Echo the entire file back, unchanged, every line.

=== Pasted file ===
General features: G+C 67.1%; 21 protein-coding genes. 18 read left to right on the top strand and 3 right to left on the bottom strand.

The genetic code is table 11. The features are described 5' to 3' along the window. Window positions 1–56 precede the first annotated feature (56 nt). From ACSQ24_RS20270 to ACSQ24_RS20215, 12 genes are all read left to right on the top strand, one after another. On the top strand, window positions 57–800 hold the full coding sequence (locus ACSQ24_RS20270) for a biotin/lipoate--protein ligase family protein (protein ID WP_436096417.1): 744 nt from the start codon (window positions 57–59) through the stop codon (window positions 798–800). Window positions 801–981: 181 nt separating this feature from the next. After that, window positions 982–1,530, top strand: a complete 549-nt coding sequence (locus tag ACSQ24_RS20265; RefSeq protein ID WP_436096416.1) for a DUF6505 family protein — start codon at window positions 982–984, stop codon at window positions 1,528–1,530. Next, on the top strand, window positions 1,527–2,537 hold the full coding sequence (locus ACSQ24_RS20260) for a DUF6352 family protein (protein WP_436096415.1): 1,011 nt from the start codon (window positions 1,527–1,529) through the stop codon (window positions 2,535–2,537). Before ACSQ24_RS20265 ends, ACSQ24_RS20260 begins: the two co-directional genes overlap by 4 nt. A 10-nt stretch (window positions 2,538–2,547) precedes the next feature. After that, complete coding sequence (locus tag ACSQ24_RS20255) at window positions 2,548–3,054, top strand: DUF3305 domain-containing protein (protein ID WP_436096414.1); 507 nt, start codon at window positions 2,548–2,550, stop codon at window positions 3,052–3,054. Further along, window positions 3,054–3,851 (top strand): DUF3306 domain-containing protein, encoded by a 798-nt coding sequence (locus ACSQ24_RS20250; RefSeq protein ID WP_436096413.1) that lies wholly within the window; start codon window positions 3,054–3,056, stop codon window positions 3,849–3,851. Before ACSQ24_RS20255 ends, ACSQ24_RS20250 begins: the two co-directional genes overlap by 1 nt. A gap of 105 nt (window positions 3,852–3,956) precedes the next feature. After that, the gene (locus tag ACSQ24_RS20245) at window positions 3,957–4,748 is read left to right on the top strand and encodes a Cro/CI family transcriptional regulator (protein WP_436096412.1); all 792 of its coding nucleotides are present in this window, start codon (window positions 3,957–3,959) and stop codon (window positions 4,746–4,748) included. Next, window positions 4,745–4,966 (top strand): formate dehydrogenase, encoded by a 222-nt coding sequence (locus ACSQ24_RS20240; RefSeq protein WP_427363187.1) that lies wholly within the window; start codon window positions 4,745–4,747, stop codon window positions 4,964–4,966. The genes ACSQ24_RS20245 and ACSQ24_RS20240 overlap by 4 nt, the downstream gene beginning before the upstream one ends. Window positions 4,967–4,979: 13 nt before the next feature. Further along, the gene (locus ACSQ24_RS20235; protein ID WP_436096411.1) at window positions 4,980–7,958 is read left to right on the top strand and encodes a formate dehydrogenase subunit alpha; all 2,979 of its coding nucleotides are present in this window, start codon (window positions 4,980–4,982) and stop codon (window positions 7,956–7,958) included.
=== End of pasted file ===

General features: G+C 67.1%; 21 protein-coding genes. 18 read left to right on the top strand and 3 right to left on the bottom strand.

The genetic code is table 11. The features are described 5' to 3' along the window. Window positions 1–56 precede the first annotated feature (56 nt). From ACSQ24_RS20270 to ACSQ24_RS20215, 12 genes are all read left to right on the top strand, one after another. On the top strand, window positions 57–800 hold the full coding sequence (locus ACSQ24_RS20270) for a biotin/lipoate--protein ligase family protein (protein ID WP_436096417.1): 744 nt from the start codon (window positions 57–59) through the stop codon (window positions 798–800). Window positions 801–981: 181 nt separating this feature from the next. After that, window positions 982–1,530, top strand: a complete 549-nt coding sequence (locus tag ACSQ24_RS20265; RefSeq protein ID WP_436096416.1) for a DUF6505 family protein — start codon at window positions 982–984, stop codon at window positions 1,528–1,530. Next, on the top strand, window positions 1,527–2,537 hold the full coding sequence (locus ACSQ24_RS20260) for a DUF6352 family protein (protein WP_436096415.1): 1,011 nt from the start codon (window positions 1,527–1,529) through the stop codon (window positions 2,535–2,537). Before ACSQ24_RS20265 ends, ACSQ24_RS20260 begins: the two co-directional genes overlap by 4 nt. A 10-nt stretch (window positions 2,538–2,547) precedes the next feature. After that, complete coding sequence (locus tag ACSQ24_RS20255) at window positions 2,548–3,054, top strand: DUF3305 domain-containing protein (protein ID WP_436096414.1); 507 nt, start codon at window positions 2,548–2,550, stop codon at window positions 3,052–3,054. Further along, window positions 3,054–3,851 (top strand): DUF3306 domain-containing protein, encoded by a 798-nt coding sequence (locus ACSQ24_RS20250; RefSeq protein ID WP_436096413.1) that lies wholly within the window; start codon window positions 3,054–3,056, stop codon window positions 3,849–3,851. Before ACSQ24_RS20255 ends, ACSQ24_RS20250 begins: the two co-directional genes overlap by 1 nt. A gap of 105 nt (window positions 3,852–3,956) precedes the next feature. After that, the gene (locus tag ACSQ24_RS20245) at window positions 3,957–4,748 is read left to right on the top strand and encodes a Cro/CI family transcriptional regulator (protein WP_436096412.1); all 792 of its coding nucleotides are present in this window, start codon (window positions 3,957–3,959) and stop codon (window positions 4,746–4,748) included. Next, window positions 4,745–4,966 (top strand): formate dehydrogenase, encoded by a 222-nt coding sequence (locus ACSQ24_RS20240; RefSeq protein WP_427363187.1) that lies wholly within the window; start codon window positions 4,745–4,747, stop codon window positions 4,964–4,966. The genes ACSQ24_RS20245 and ACSQ24_RS20240 overlap by 4 nt, the downstream gene beginning before the upstream one ends. Window positions 4,967–4,979: 13 nt before the next feature. Further along, the gene (locus ACSQ24_RS20235; protein ID WP_436096411.1) at window positions 4,980–7,958 is read left to right on the top strand and encodes a formate dehydrogenase subunit alpha; all 2,979 of its coding nucleotides are present in this window, start codon (window positions 4,980–4,982) and stop codon (window positions 7,956–7,958) included.